The relationship between the degrees in a connected node pair is very interesting. Since real-world networks are nonrandom, we can expect this relationship to be significant. However, degree distribution only involves the degree of each node. Thus, we need an alternative measure for characterizing such a relationship of degrees.

To characterize the relationship between node degrees, Newman proposed the assortative coefficient [33], defined as

(2.28)

where k_{i} and k_{j} are the degrees of two nodes at the ends of an edge, and denotes the average over all edges. This is simply the Pearson correlation coefficient of degrees between a connected node pair, and it lies in the range −1 ≤ r ≤ 1.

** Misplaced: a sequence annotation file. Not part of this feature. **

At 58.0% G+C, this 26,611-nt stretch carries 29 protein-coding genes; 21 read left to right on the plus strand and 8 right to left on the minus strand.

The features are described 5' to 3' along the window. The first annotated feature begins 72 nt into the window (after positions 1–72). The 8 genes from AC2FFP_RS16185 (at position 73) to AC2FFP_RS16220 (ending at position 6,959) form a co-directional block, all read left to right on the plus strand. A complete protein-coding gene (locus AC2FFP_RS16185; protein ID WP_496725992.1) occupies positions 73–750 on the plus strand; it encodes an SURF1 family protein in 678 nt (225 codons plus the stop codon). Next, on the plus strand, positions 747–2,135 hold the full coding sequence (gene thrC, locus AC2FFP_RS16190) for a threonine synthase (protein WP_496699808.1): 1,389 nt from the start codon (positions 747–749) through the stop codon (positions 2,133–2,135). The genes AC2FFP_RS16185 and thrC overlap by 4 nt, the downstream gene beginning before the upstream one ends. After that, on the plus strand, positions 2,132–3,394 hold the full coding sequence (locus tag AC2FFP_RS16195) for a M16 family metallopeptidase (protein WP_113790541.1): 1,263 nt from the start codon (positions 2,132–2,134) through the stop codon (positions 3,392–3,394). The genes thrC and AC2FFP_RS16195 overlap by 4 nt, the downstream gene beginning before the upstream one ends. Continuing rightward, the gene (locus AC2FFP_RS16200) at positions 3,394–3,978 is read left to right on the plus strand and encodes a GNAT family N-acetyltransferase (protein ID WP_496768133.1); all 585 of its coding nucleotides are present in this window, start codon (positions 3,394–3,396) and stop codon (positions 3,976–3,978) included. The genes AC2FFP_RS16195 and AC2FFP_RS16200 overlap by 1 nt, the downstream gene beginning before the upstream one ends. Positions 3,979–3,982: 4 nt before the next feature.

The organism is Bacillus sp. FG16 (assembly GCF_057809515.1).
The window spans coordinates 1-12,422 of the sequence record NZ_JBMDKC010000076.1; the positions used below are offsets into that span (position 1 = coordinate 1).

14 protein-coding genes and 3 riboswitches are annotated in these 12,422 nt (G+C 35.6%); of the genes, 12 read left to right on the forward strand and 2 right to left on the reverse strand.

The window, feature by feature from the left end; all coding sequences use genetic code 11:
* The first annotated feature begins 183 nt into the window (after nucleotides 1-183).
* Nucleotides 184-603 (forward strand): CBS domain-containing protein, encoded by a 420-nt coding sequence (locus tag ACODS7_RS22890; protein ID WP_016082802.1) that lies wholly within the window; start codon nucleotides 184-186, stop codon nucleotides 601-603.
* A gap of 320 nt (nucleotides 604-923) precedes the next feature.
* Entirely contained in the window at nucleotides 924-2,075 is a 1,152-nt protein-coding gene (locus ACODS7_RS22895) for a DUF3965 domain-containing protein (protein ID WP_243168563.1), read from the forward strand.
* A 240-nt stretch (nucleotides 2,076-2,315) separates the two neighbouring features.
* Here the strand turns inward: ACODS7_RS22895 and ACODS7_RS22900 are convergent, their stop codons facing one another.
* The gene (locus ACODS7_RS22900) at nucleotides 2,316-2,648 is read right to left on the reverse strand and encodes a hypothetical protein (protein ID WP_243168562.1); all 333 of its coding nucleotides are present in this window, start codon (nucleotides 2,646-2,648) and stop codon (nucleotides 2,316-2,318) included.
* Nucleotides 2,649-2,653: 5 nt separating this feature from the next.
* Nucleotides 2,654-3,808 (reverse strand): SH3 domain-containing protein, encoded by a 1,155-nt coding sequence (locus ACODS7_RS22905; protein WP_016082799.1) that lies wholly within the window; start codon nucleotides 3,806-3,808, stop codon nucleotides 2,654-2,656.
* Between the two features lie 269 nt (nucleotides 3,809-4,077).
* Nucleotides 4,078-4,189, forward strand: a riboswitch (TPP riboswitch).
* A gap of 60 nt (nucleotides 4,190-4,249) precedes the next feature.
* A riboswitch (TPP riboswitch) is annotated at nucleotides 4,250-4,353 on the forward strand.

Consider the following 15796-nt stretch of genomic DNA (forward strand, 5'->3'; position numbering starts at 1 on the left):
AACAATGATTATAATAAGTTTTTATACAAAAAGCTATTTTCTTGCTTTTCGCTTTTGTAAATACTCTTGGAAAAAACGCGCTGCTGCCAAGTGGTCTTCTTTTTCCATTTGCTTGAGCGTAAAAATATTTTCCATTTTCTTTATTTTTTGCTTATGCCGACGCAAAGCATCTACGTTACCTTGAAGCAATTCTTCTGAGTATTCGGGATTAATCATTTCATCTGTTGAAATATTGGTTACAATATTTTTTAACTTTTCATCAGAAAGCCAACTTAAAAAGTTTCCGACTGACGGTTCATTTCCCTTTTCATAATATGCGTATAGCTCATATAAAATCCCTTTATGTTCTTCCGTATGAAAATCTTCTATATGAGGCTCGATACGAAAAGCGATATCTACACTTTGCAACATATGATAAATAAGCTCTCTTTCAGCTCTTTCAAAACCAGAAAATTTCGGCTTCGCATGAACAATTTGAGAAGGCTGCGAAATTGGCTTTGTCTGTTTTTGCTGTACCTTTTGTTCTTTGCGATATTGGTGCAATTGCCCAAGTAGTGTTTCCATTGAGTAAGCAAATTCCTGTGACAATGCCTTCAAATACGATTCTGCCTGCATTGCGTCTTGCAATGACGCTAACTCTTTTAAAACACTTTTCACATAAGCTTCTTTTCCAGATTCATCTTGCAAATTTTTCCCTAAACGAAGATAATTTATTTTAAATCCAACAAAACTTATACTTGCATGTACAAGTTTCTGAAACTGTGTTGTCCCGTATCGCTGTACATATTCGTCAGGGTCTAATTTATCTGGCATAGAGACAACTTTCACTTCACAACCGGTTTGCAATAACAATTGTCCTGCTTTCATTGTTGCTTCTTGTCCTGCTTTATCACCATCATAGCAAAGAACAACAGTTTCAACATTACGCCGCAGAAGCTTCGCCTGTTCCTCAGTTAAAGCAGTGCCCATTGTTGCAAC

The relationship between the assortative coefficient and network structures is described as follows:

i. In the case of r > 0, the network shows “assortativity,” in which high-degree nodes tend to connect to high-degree nodes (see Fig. 2.12a).

ii. In the case of r = 0, there is no correlation between the degrees in a connected node pair (see Fig. 2.12b). That ...

Start Free Trial

No credit card required